Indian soap opera transfixes Afghanistan

Chances are, he or she will be settled down in front of the television for a daily fix of an Indian soap opera. And they won't want to be disturbed.
The series "The mother-in-law was a daughter-in-law once too", or "Saas Bhi Kabhi Bahu Thi" in its original Hindi, has transfixed the country.

Men, women, young and old -- anyone, it seems, with access to a television -- is enthralled by the family drama. It centres on Tulsi, a young bride from a poor family who married because of love and is persecuted by her evil mother-in-law.

For the first time, Afghans have been able to see a long-running family drama that explores so many of the issues they encounter in their own lives, said television commentator Farzana Samimi.

"It shows problems that are so common in Afghan families in terms of the relationship of brides in the family, especially with the mother-in-law," said Samimi, who presents a programme on women's issues on Tolo TV, which broadcasts the series.

Afghanistan is still a deeply conservative Islamic society where family problems are invariably kept hidden behind a veil of privacy.

The series gets people thinking about such problems, Samimi said. "It enlightens the minds of people in the family, not only of brides or mothers-in-laws, but others too."

The cultural context of the Indian soap opera was also very easy for Afghans to relate to, she said.

"People are interested because our culture is so close to India, their way of daily life, the hierarchical system in the family," she said.

Whatever the reason, the soap opera is Afghanistan's most popular ever television programme and fans refuse to miss an episode.


Generator shops in Kabul have reported heavy sales since the series caught on because so many people want to ensure the city's frequent power cuts don't interrupt their viewing.

Many fans who can't afford a generator have rigged up their televisions to car batteries to beat the black-outs.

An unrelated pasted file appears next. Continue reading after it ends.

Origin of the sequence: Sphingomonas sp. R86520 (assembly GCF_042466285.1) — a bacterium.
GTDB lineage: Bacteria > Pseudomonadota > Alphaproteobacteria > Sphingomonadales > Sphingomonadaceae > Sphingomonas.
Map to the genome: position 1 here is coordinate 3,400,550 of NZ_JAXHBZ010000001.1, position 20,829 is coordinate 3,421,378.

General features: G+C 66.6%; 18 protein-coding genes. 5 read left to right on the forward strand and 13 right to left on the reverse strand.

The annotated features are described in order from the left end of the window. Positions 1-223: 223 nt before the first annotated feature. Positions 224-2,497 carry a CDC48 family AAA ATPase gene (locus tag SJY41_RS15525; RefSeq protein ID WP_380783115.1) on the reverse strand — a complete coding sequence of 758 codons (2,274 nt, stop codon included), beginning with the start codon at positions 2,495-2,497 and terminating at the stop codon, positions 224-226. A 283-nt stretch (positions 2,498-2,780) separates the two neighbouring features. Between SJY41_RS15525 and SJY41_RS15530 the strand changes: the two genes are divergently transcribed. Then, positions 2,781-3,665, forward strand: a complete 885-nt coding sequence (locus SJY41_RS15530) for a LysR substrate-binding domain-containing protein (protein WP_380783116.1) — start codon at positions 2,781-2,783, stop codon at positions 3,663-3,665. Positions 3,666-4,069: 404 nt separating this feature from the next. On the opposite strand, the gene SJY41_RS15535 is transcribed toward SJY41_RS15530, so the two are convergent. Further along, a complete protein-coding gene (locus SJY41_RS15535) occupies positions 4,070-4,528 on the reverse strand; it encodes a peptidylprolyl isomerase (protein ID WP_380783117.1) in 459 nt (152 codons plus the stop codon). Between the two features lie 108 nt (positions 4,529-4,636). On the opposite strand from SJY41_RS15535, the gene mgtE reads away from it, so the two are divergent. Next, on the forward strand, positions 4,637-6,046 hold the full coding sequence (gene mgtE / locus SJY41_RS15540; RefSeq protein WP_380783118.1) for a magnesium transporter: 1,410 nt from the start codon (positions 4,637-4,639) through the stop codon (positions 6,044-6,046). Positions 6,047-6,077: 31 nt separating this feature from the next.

Tolo TV, the most popular channel to appear since the ouster of the Taliban in 2001, says it is amazed by the success of the series. It declines to say how much it paid to broadcast it.

"It's our biggest series. We're surprised to see so many people interested in watching it so keenly," said Saad Mohseni, a Tolo director.

Tolo began running the soap opera, dubbed into Afghanistan's Dari language, this year. It began in India several years ago and is still running, so Tolo has lots more episodes to run.

Every day, the TV station gets calls from people asking for the episodes to be extended and complaining about the interruptions for advertisements, said another Tolo official, Ahmad Tawab Niazi.

Some fans have begged Tolo to change the broadcast time because it coincides with congregational prayers at mosques, he said.

Some postpone their prayers.

"Let's pray later, I can't miss Tulsi," a man murmured to his friend recently in a restaurant in the western city of Herat.

The show was about to begin on a television in the restaurant.

"It's like an addiction," the man told Reuters.

Mohseni said he had heard stories of a wedding banquet being interrupted so the guests could huddle around the television for half an hour.

Some are taking advantage of the obsession.

Robbers in the northern city of Mazar-i-Sharif stripped a vehicle of its wheels and mirrors recently, confident they had a mid-evening window of half an hour when they wouldn't be caught.

"Thanks Tulsi," one of the robbers scrawled in paint on the side of the car.

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